Amsalem: 'I'm not returning my mandate to Shas'

Shas party members try to oust MK; Amsalem claims that his stances were distorted to rabbis who spoke out against him.

November 17, 2010 17:12
4 minute read.
Shas MK Haim Amsalem

Haim Amsalem 311. (photo credit: Ariel Jerozolimski)

In a dramatic press conference at the Knesset on Wednesday afternoon, Shas MK Haim Amsalem stated that he has no intention of returning his mandate to his party, and claimed that his stances had been distorted to the rabbis who, of recent, spoke out against him.

An article about Amsalem's intention to form a new faction from nearly two weeks ago by Shalom Yerushalmi of Ma'ariv catalyzed the attempts of members in Shas, most notably party chairman Eli Yishai, to bring to the ousting of the outspoken Amsalem, who returned to the country on Monday after a week abroad.
MK Amsalem: Talk of me forming new party is ‘speculation’
Shas council to deliberate MK Amsalem’s future in party

Yishai had presented Amsalem's spiritual patron Rabbi Meir Mazuz with evidence of Amsalem's alleged misconduct as evident in the article and other cases, in which he expressed opinions that were liberal or against the Torah. The senior rabbi, head of the Kisse Rahamim institutions who is considered the leader of the Tunisian community in Israel, had reportedly spoken out against his student, and informed Rabbi Ovadia Yosef that he could eject Amsalem from Shas if he chose to.
All members of Shas elected to Knesset must sign a letter of commitment to abide by the rulings of Yosef, who is head of the Shas Council of Torah Sages.

“My place in the Knesset belongs to the public that chose me and supported me, I have no right to give it up,” he said. When asked if he would defy the order of Yosef to resign, if it should come to this, Amsalem reiterated his commitment to his electorate, and blamed those close to Yosef, inferring to Yishai, with presenting “half-truths” that created a distorted picture.

“My entry to Yosef's house is barred, and has been in all my years in the Knesset,” he said, noting his great admiration and respect to the senior Sephardi adjudicator, who even quoted Amsalem in some of his halachic rulings. “Last time there was an attempt to eject me from the party, when I spoke out against the ethnic segregation in Emmanuel, I was summoned to Yosef's house for a hearing. After a discussion, in which Yosef asked me many questions on my stances, he said – Rabbi Haim, your honor is a Torah scholar [talmid chacham]. How could I do anything harmful to a Torah scholar?” The Council of Torah Sages was scheduled to meet on Amsalem's case this Tuesday, but the meeting was called off.

When asked how Mazuz in this case and Yosef in the Emmanual affair could have formed such a mistaken opinion on reality, Amsalem explained: “There are great rabbis whose world is solely around Halacha, they don't follow politics” and are fed information by those close to them, which is not always accurate or entirely truthful. When asked whether that could apply to the political decisions made by Yosef, such as on his stance regarding another construction freeze, Amsalem smiled sadly and said: “You can figure it out by yourself.”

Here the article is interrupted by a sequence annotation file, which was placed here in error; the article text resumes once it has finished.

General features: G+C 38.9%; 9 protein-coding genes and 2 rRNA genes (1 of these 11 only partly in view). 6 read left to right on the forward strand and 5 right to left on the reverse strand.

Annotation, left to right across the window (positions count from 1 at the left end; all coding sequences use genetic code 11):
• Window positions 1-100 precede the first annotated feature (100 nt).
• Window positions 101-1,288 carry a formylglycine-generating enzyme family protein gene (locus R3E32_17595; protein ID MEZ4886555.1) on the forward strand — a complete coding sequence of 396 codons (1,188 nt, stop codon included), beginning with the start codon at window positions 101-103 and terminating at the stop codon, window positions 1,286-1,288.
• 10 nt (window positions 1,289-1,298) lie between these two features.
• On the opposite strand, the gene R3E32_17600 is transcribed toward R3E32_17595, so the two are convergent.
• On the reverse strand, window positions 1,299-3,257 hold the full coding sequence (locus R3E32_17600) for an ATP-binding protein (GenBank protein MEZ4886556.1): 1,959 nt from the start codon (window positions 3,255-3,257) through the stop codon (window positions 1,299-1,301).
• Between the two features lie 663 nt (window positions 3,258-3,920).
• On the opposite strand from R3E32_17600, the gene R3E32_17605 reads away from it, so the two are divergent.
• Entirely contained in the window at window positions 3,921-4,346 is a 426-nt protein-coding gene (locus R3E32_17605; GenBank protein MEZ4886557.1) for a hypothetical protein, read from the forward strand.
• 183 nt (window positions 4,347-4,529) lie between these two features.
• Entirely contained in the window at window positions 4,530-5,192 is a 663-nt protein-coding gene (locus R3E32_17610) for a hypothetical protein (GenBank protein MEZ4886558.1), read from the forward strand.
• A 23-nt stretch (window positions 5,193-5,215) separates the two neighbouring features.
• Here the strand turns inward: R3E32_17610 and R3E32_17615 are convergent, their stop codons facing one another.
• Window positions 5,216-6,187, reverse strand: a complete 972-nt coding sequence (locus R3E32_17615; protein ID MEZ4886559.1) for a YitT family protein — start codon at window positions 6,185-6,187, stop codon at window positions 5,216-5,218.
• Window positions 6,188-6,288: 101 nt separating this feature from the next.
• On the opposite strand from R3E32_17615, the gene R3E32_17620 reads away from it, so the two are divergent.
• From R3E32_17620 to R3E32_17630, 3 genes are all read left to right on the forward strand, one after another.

Regarding the letter from Mazuz that was largely cited by haredi media outlet, according to which Amsalem was supposedly called “evil,” Amsalem said he had a new letter from Wednesday, in which Mazuz denies such a statement, supports his student and issues no order as to Amsalem's political future.

The letter, obtained by The Jerusalem Post, indeed says that, but also states that Yerushalmi's article contains quotes of Amsalem “in the spirit of the [enlightened scholars] from last century, which were inappropriate...” Mazuz writes that it might be the result of distortions on Yerushalmi's behalf, but either way, Amsalem “should retract the statements, and/or sue the reporter for slander.” The letter also leaves the decision on Amsalem's future in Shas in the hands of Yosef.

When asked about the possibility of forming a new party, Amsalem merely stressed his dedication to his electorate and promoting the true Torah way of encouraging employment for those who are not the select few who can become great rabbis, promoting conversions for Israelis from the FSU who have Jewish blood, fighting racial segregation, bringing Israeli closer to one another and to the Torah – all of these goals that correspond to the original platform of Shas in its inception.

“A party is merely a platform, I will continue to promote the goals I was elected for, and you'll see me in the next Knesset too,” he told reporters, without saying exactly with whom.

Amsalem has caused the other Shas politicians grief on more than one occasion – most notably regarding discrimination against Sephardi children in the haredi education system, with Amsalem leading a continuous and clear line of separation from dependency on Ashkenazi institutions. In addition, Amsalem, a rabbi by training, does not hesitate to draw on Jewish sources to prove the importance of employment for those incapable of dedicating their life to Torah study, or to advocate that the rabbinical establishment encourage conversion for Israelis with Jewish roots who have tied their fate with that of the Jewish people, such as the hundreds of thousands of olim from the former Soviet Union who are not halachicly Jewish but serve in the IDF.

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